Northern Passages | Coming Home to Wilderness
The Murie Ranch has many of the same characteristics as Mt. Vernon – and for me this includes the spine-tingling sensation of person and place, the feeling that Mardy might appear at any time with a plate of her famous crybaby cookies, a frosted molasses treat that she loved to serve to visitors on her “front porch of conservation.”
Olaus Murie became President of The Wilderness Society and, with Mardy at his side and continuing in her own right after his untimely death, he fought tirelessly for the protection of wilderness -- especially for the passage of The Wilderness Act of 1964 and the designation of the Arctic National Wildlife Refuge.
The mountains make up in ruggedness for what they lack in elevation. We were of course far above the tree line, and open tundra rolled away for miles on all sides as we stuck to windswept ridges in order to have the benefit of firm ground and good walking.
The Waldo Arms is something like a boreal blend of Rick’s Café in Casablanca and the alien cantina in the bar scene from Star Wars. In Kaktovik, you might say, everybody comes to Walt’s.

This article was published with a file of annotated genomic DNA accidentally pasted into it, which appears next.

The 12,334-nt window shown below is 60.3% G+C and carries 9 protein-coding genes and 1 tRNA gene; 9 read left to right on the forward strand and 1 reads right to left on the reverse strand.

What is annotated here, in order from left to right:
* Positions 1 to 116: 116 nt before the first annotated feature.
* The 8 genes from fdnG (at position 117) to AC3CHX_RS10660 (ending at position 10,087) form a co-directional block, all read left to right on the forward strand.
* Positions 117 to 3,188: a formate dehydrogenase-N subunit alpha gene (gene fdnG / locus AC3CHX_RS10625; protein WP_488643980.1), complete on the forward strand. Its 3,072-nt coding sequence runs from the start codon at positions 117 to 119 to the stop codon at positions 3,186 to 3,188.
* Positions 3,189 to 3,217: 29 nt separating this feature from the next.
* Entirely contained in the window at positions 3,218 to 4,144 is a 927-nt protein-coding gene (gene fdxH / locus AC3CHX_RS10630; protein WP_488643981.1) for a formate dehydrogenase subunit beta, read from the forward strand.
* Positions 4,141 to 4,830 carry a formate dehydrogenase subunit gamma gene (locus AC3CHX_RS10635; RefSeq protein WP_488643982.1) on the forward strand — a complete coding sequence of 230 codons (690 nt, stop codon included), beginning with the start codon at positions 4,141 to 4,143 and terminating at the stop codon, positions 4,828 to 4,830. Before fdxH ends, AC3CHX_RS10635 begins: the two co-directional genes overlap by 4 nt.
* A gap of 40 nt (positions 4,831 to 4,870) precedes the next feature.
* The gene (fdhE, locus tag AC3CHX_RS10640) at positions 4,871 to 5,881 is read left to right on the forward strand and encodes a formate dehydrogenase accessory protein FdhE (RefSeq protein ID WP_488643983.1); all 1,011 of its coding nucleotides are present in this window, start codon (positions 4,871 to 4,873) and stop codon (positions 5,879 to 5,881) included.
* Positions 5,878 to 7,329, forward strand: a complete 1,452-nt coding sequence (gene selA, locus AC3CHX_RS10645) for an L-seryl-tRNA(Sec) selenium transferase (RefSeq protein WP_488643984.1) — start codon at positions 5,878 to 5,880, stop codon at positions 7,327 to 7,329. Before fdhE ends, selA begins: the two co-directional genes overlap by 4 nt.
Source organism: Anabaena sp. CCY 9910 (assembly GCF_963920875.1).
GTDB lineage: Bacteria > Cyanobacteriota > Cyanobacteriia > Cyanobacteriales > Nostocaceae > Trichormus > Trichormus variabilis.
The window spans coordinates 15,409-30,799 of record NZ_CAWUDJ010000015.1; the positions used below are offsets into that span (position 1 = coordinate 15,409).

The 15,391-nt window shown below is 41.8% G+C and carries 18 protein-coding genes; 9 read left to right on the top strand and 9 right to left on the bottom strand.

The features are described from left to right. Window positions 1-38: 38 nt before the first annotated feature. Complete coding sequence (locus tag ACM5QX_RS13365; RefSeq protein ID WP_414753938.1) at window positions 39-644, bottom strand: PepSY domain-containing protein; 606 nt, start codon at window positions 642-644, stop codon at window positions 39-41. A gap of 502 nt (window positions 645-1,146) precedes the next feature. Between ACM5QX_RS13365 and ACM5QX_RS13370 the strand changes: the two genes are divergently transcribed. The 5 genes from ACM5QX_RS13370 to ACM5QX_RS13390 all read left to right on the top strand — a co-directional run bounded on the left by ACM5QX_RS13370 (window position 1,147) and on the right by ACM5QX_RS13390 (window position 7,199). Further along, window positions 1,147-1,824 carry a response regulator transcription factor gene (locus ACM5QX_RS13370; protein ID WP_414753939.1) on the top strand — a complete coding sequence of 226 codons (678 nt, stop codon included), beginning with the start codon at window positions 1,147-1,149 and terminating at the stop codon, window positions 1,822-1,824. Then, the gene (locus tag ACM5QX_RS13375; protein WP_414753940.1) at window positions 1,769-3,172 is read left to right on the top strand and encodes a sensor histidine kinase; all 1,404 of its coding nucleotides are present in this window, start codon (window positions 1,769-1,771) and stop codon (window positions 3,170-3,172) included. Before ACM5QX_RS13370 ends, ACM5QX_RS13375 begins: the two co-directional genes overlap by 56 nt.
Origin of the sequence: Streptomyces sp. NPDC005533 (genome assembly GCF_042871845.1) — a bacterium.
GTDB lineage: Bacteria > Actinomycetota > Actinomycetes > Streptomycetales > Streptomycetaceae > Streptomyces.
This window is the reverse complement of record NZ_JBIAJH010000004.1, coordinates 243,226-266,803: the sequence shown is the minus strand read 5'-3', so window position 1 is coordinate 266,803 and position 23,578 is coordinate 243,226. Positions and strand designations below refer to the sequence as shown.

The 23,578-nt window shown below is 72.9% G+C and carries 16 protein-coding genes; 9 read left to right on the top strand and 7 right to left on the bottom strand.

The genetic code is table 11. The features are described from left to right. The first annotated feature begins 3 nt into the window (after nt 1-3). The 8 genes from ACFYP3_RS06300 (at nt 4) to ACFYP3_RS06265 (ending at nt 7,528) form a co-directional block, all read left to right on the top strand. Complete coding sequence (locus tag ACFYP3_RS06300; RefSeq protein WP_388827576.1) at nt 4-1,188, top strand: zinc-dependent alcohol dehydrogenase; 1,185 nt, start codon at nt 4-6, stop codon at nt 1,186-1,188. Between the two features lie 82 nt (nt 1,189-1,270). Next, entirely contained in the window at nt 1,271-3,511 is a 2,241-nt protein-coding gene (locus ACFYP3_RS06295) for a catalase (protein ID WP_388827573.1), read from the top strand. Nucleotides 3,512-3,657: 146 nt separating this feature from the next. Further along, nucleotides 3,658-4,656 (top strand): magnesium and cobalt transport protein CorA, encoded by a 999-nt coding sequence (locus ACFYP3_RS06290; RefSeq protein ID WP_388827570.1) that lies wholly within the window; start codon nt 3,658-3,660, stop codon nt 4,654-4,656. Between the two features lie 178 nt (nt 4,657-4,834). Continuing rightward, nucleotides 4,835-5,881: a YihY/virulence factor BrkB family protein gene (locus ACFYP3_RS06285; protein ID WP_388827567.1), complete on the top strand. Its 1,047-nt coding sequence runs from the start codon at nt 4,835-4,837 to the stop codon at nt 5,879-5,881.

Even to a budding conservationist, the engineering accomplishment that was evident in Prudhoe Bay was breathtaking. It is a massive operation, sprawling for miles, far beyond the range of a one-hour aerial tour.
It was with mounting excitement that I was thinking about the historical context of the Refuge as I flew out of Fairbanks with Tom, Diane and Brian one August morning in 2001.
By reaching out to the next generation of readers and citizens, books like A King Salmon Journey give voice to these amazing animals and help to ensure that their critical habitat will be preserved.
My personal focus began to evolve away from the tactical objective of catching salmon and trout on a fly rod and moved toward a more holistic delight in the natural world.
Somehow, out of the blue, I hit upon the idea that we should go camping. There was no particular reason or foresight involved in this. I had just made partner in a major national law firm and I had not slept in a tent for at least 15 years.
It was cold, very cold, and often wet and buggy to boot, sometimes all of them at once. What’s not to like?